Last week, three Turkish soldiers and up to five members of the Turkey-backed Syrian National Army (SNA) were killed in bombings in Syria. They were patrolling in Raqqa province when they attempted to search two cars and their occupants. Continue reading
Tag Archives: Afrin
Syria’s Civil War Proves Transformative for Turkey
Syria’s civil war has proven a transformative experience for Turkey. The violence of Syria’s war pushed millions into neighbouring countries, of which Turkey was one; but Turkey felt extra pressure and opportunity as a gateway to Europe. Continue reading
What Turkey’s ‘Operation Peace Spring’ Means for Syria – and the US
On Sunday, the White House announced that ‘Turkey will soon be moving forward with its long-planned operation into northern Syria’ and that American forces, though they would not support this advance, would move out of the way to allow it to take place. Continue reading
In Syria, the Victors Are Moulding Populations to Their Own Designs
The regime of Bashar al-Assad in Syria has made dispossession and depopulation potent weapons. The regime’s war effort is a series of encirclements, sieges and surrenders.
As loyalist forces overcome enclaves of opposition, non-combatants are encouraged or induced to flee. Those who remain after defenders capitulated face movement of another kind: They are bussed cross-country to areas outside the regime’s control. Continue reading
The Chlorine and the Bombs
Before the chlorine came the bombs. And before the bombs came the siege. Douma, the largest settlement in in eastern Ghouta, part of the surrounds of the Syrian capital, Damascus, had suffered greatly in the country’s civil war, which is in its eighth year.
Along with the rest of eastern Ghouta, Douma had been under siege for more than five years, its population cut off, unable to access medical supplies and food, unable to leave the area. For years, an outpost of opposition had remained a few miles from the seat of authority in Damascus, a reminder of the limits of the power of the regime of Bashar al-Assad, the hereditary president. Continue reading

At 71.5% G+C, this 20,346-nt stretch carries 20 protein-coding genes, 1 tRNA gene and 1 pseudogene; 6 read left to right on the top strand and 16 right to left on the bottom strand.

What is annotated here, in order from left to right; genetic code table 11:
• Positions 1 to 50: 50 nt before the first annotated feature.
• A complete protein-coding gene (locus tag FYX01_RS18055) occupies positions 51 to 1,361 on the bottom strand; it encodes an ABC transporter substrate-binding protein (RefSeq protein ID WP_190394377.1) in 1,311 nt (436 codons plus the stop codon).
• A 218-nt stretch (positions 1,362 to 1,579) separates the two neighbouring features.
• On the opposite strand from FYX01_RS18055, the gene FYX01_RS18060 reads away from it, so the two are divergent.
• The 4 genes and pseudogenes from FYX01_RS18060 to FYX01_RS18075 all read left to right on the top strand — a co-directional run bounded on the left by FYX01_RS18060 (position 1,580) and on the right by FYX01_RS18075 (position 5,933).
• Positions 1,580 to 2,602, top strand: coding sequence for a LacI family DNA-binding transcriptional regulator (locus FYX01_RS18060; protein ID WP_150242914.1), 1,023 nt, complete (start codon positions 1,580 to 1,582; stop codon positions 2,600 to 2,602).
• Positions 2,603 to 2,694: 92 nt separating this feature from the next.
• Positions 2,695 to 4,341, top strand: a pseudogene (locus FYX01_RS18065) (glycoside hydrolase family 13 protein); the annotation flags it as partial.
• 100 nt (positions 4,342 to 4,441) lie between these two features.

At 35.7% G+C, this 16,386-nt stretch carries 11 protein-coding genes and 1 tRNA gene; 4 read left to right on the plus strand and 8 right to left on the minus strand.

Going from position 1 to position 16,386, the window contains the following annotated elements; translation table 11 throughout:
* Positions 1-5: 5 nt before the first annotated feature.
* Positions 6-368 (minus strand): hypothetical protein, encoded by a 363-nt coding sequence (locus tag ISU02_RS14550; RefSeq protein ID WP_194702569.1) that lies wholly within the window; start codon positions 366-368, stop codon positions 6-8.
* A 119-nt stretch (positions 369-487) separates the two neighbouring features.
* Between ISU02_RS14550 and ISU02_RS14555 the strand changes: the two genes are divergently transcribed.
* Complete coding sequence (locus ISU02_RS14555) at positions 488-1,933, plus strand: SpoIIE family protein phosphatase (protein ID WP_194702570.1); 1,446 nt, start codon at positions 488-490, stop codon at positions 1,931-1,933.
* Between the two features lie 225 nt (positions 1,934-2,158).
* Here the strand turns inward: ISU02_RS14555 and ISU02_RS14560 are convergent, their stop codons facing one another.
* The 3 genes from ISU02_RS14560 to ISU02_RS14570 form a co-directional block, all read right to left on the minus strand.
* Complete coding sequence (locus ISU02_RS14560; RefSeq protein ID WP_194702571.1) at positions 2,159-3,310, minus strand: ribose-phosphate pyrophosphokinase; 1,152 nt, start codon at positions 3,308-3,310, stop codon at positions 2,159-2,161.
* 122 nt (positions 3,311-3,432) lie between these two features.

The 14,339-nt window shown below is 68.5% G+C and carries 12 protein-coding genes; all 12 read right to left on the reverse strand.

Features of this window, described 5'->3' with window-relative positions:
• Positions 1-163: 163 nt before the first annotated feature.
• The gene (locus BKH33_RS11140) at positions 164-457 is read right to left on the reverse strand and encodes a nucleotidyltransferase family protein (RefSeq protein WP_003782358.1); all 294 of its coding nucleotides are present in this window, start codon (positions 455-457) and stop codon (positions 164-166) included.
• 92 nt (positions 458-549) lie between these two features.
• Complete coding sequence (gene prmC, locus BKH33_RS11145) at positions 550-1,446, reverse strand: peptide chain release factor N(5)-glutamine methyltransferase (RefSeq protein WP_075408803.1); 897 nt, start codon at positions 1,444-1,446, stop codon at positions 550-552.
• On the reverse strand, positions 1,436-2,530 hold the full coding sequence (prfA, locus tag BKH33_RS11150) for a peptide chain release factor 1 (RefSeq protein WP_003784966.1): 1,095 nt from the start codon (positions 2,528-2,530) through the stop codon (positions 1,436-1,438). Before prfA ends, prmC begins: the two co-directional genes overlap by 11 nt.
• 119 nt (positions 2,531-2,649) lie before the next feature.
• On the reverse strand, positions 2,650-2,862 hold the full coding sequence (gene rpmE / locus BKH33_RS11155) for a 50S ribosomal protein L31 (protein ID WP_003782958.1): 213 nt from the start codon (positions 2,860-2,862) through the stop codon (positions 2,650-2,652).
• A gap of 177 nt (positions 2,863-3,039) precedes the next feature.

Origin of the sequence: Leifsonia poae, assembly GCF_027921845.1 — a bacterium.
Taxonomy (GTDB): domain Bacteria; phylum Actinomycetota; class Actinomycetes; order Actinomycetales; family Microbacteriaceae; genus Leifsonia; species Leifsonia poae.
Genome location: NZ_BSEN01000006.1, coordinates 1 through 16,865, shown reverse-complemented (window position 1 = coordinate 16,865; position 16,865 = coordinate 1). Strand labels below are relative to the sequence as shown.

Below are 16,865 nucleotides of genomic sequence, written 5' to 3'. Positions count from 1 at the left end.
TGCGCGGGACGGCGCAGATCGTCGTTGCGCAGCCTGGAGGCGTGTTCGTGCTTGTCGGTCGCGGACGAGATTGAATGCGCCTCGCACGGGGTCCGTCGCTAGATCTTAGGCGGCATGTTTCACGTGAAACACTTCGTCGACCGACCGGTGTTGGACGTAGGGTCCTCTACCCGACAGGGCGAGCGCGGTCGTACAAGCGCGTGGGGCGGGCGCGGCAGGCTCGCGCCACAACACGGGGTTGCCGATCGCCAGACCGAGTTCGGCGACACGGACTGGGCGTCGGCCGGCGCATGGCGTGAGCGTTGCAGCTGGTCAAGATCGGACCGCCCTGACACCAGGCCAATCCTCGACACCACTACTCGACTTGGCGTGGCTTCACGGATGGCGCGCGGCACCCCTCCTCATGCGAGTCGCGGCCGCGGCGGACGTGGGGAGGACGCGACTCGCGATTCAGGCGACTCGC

Where Next for the West in Syria?
The United States and its allies, Britain and France, launched over 100 missiles at the Syrian regime of Bashar al-Assad in the early hours of 14 April. This was retaliation for the regime’s use of poison gas in the town of Douma, east of the capital, Damascus, exactly a week earlier, which massacred at least 43 people and wounded 500 more.
The military strikes were an important signal and will likely be some deterrent against the future use of chemical weapons, but ultimately this was another missed opportunity by the West to meaningfully affect the course of the war. Continue reading
Tensions Flare in Manbij Amid Confusion
The city of Manbij, in Aleppo governorate, has taken on uncommon importance. Manbij falls within territory controlled by the Kurdish-led Syrian Democratic Forces (SDF), whose main component is the People’s Protection Units (YPG). Continue reading
Turkey’s campaign to capture the Syrian-Kurdish district of Afrin appears to be entering its final stages. The complete encirclement of Afrin city itself by Turkish forces and their Free Syrian Army (FSA) rebel allies is reported to be imminent, with just two villages yet to be taken, according to FSA sources. Continue reading
Turkey’s Limited Victory in Afrin
When Turkey began its campaign against the Kurdish canton of Afrin in northern Syria, undertaken in tandem with selected Syrian rebel groups, global condemnation followed.
Operation Olive Branch, as it is ironically called, met with fierce criticism from the beginning. Continue reading
Eastern Ghouta’s Doomed Ceasefire
In theory, in the middle of a ruinous civil war, a ceasefire is held to be a good thing. Ceasefires are meant to herald a cessation of hostilities. During the ensuing period, there ought to be a lull in violence; in this interval the dead can be buried, the wounded can be tended to, the ill given aid, and the hungry fed. Continue reading